• A61B5/1102Ballistocardiography
    • GPHYSICS
    • G01MEASURING; TESTING
    • G01GWEIGHING
    • G01G19/00Weighing apparatus or methods adapted for special purposes not provided for in the preceding groups
    • G01G19/44Weighing apparatus or methods adapted for special purposes not provided for in the preceding groups for weighing persons
    • G01G19/445Weighing apparatus or methods adapted for special purposes not provided for in the preceding groups for weighing persons in a horizontal position
    • GPHYSICS
    • G01MEASURING; TESTING
    • G01GWEIGHING
    • G01G5/00Weighing apparatus wherein the balancing is effected by fluid action
    • G01G5/04Weighing apparatus wherein the balancing is effected by fluid action with means for measuring the pressure imposed by the load on a liquid
    • GPHYSICS
    • G01MEASURING; TESTING
    • G01LMEASURING FORCE, STRESS, TORQUE, WORK, MECHANICAL POWER, MECHANICAL EFFICIENCY, OR FLUID PRESSURE
    • G01L19/00Details of, or accessories for, apparatus for measuring steady or quasi-steady pressure of a fluent medium insofar as such details or accessories are not special to particular types of pressure gauges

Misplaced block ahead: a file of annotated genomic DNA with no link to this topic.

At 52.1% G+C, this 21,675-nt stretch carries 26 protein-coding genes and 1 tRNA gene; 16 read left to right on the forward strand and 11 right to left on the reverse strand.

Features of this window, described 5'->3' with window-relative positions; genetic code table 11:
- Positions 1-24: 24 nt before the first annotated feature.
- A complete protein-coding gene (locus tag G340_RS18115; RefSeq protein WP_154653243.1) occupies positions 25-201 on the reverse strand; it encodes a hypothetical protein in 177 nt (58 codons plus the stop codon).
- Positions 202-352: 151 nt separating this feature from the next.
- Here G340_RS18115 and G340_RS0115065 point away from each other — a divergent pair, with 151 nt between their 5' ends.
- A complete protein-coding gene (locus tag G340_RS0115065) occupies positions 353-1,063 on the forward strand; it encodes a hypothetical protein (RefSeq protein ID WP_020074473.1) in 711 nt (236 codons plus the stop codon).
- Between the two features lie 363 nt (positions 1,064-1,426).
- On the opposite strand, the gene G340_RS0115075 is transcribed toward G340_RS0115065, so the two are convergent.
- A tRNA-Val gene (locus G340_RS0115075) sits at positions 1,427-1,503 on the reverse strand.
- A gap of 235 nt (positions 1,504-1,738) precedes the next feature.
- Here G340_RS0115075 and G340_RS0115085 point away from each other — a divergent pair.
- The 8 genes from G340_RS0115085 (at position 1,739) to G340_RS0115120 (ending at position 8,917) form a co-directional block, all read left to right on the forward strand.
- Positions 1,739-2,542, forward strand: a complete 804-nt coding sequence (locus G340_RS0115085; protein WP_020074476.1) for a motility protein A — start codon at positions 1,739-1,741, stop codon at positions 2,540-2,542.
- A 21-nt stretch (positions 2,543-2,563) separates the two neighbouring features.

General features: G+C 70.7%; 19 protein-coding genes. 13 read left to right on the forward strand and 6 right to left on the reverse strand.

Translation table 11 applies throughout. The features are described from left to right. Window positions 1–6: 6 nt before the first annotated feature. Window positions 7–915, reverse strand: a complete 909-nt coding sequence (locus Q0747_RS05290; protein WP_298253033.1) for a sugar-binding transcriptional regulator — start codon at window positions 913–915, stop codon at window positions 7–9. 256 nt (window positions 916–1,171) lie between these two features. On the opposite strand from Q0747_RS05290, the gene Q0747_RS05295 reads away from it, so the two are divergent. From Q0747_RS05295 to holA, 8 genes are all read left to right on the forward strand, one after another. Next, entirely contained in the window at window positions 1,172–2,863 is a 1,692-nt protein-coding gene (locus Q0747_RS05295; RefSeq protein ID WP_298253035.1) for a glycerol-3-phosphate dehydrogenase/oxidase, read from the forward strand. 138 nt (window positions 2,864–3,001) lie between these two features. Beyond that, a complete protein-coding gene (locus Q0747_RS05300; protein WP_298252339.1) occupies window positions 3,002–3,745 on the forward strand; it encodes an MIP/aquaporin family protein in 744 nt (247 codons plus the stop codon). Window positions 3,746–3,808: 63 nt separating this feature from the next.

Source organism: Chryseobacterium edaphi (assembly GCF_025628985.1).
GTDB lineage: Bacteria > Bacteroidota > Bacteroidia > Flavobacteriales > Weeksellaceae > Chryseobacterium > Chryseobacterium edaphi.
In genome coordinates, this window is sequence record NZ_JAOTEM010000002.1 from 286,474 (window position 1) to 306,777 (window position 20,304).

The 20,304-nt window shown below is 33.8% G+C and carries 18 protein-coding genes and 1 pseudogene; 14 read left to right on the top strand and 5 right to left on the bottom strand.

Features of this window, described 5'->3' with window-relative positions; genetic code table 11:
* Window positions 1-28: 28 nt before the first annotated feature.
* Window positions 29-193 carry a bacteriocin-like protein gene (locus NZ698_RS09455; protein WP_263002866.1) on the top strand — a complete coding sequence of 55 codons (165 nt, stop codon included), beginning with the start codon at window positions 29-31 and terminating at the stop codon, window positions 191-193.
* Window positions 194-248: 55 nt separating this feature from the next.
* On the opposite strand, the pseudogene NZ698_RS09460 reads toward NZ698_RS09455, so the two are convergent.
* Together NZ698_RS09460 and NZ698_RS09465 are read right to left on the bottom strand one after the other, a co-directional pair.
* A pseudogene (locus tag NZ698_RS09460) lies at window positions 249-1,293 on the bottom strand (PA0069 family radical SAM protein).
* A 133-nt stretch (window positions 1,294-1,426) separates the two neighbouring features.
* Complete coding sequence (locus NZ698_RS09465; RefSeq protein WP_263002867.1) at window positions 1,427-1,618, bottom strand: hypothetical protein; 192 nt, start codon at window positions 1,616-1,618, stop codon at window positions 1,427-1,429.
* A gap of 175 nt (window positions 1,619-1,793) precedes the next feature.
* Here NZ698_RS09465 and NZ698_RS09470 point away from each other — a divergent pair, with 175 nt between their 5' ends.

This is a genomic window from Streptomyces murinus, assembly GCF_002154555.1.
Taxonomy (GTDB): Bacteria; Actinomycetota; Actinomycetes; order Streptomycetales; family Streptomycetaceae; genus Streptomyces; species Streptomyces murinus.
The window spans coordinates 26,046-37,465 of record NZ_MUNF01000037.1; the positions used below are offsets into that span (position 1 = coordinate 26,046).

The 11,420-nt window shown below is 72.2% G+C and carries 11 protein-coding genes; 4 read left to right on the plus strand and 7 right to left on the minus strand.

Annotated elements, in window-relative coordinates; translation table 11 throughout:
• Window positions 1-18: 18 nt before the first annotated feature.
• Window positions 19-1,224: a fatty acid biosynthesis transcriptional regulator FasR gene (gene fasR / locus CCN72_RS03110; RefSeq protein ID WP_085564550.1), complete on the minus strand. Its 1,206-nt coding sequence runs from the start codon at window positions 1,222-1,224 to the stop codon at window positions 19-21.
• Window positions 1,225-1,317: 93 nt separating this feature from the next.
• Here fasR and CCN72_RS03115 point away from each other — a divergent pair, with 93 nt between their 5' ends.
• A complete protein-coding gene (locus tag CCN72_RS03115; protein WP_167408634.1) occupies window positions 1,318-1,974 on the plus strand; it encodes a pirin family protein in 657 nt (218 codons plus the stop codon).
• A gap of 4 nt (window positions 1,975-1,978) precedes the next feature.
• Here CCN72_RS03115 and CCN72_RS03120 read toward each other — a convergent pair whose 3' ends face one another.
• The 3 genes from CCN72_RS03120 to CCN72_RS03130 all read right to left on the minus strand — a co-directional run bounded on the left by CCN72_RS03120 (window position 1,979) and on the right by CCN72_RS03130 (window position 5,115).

• G01L19/14Housings
    • G01L19/142Multiple part housings
    • G01L19/144Multiple part housings with dismountable parts, e.g. for maintenance purposes or for ensuring sterile conditions
    • AHUMAN NECESSITIES
    • A61MEDICAL OR VETERINARY SCIENCE; HYGIENE
    • A61BDIAGNOSIS; SURGERY; IDENTIFICATION
    • A61B2562/00Details of sensors; Constructional details of sensor housings or probes; Accessories for sensors
    • A61B2562/02Details of sensors specially adapted for in-vivo measurements
    • A61B2562/0247Pressure sensors
    • AHUMAN NECESSITIES
    • A61MEDICAL OR VETERINARY SCIENCE; HYGIENE
    • A61BDIAGNOSIS; SURGERY; IDENTIFICATION
    • A61B2562/00Details of sensors; Constructional details of sensor housings or probes; Accessories for sensors
    • A61B2562/16Details of sensor housings or probes; Details of structural supports for sensors